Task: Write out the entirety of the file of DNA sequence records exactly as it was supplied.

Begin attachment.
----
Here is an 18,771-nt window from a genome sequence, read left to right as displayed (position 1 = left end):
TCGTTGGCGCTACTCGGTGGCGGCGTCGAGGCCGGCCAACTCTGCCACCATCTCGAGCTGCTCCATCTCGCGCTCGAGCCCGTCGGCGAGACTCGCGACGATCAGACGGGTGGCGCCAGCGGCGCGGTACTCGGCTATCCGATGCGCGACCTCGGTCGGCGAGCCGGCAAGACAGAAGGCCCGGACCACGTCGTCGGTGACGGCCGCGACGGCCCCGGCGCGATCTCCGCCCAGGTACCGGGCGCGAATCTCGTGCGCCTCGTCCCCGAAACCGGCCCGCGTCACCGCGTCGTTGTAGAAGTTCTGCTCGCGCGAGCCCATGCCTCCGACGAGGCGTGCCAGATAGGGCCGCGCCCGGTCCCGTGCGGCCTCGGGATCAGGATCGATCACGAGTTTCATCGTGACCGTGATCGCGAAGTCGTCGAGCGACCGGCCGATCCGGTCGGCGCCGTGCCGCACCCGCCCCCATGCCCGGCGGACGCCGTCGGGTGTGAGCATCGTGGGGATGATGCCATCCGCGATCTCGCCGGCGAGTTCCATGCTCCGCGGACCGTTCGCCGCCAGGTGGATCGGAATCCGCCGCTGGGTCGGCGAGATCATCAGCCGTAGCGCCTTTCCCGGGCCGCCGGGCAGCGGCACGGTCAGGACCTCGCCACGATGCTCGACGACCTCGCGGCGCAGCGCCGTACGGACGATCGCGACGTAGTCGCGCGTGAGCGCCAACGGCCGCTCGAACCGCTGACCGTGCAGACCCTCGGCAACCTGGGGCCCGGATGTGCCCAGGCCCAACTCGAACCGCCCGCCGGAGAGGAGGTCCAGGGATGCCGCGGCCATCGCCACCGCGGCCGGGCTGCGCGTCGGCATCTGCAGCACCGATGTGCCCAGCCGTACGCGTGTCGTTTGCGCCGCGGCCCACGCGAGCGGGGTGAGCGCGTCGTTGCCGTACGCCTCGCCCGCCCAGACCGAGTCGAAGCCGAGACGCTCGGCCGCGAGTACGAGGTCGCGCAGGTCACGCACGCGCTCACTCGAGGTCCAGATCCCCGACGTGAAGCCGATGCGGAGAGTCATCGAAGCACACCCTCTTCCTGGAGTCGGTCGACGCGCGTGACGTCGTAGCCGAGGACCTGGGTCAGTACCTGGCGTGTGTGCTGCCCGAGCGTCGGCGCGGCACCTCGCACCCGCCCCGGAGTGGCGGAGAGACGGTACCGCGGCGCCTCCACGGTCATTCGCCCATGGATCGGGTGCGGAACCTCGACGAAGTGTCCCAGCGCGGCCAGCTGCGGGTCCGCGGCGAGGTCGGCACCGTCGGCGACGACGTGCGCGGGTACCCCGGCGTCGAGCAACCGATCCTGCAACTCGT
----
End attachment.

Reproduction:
Here is an 18,771-nt window from a genome sequence, read left to right as displayed (position 1 = left end):
TCGTTGGCGCTACTCGGTGGCGGCGTCGAGGCCGGCCAACTCTGCCACCATCTCGAGCTGCTCCATCTCGCGCTCGAGCCCGTCGGCGAGACTCGCGACGATCAGACGGGTGGCGCCAGCGGCGCGGTACTCGGCTATCCGATGCGCGACCTCGGTCGGCGAGCCGGCAAGACAGAAGGCCCGGACCACGTCGTCGGTGACGGCCGCGACGGCCCCGGCGCGATCTCCGCCCAGGTACCGGGCGCGAATCTCGTGCGCCTCGTCCCCGAAACCGGCCCGCGTCACCGCGTCGTTGTAGAAGTTCTGCTCGCGCGAGCCCATGCCTCCGACGAGGCGTGCCAGATAGGGCCGCGCCCGGTCCCGTGCGGCCTCGGGATCAGGATCGATCACGAGTTTCATCGTGACCGTGATCGCGAAGTCGTCGAGCGACCGGCCGATCCGGTCGGCGCCGTGCCGCACCCGCCCCCATGCCCGGCGGACGCCGTCGGGTGTGAGCATCGTGGGGATGATGCCATCCGCGATCTCGCCGGCGAGTTCCATGCTCCGCGGACCGTTCGCCGCCAGGTGGATCGGAATCCGCCGCTGGGTCGGCGAGATCATCAGCCGTAGCGCCTTTCCCGGGCCGCCGGGCAGCGGCACGGTCAGGACCTCGCCACGATGCTCGACGACCTCGCGGCGCAGCGCCGTACGGACGATCGCGACGTAGTCGCGCGTGAGCGCCAACGGCCGCTCGAACCGCTGACCGTGCAGACCCTCGGCAACCTGGGGCCCGGATGTGCCCAGGCCCAACTCGAACCGCCCGCCGGAGAGGAGGTCCAGGGATGCCGCGGCCATCGCCACCGCGGCCGGGCTGCGCGTCGGCATCTGCAGCACCGATGTGCCCAGCCGTACGCGTGTCGTTTGCGCCGCGGCCCACGCGAGCGGGGTGAGCGCGTCGTTGCCGTACGCCTCGCCCGCCCAGACCGAGTCGAAGCCGAGACGCTCGGCCGCGAGTACGAGGTCGCGCAGGTCACGCACGCGCTCACTCGAGGTCCAGATCCCCGACGTGAAGCCGATGCGGAGAGTCATCGAAGCACACCCTCTTCCTGGAGTCGGTCGACGCGCGTGACGTCGTAGCCGAGGACCTGGGTCAGTACCTGGCGTGTGTGCTGCCCGAGCGTCGGCGCGGCACCTCGCACCCGCCCCGGAGTGGCGGAGAGACGGTACCGCGGCGCCTCCACGGTCATTCGCCCATGGATCGGGTGCGGAACCTCGACGAAGTGTCCCAGCGCGGCCAGCTGCGGGTCCGCGGCGAGGTCGGCACCGTCGGCGACGACGTGCGCGGGTACCCCGGCGTCGAGCAACCGATCCTGCAACTCGT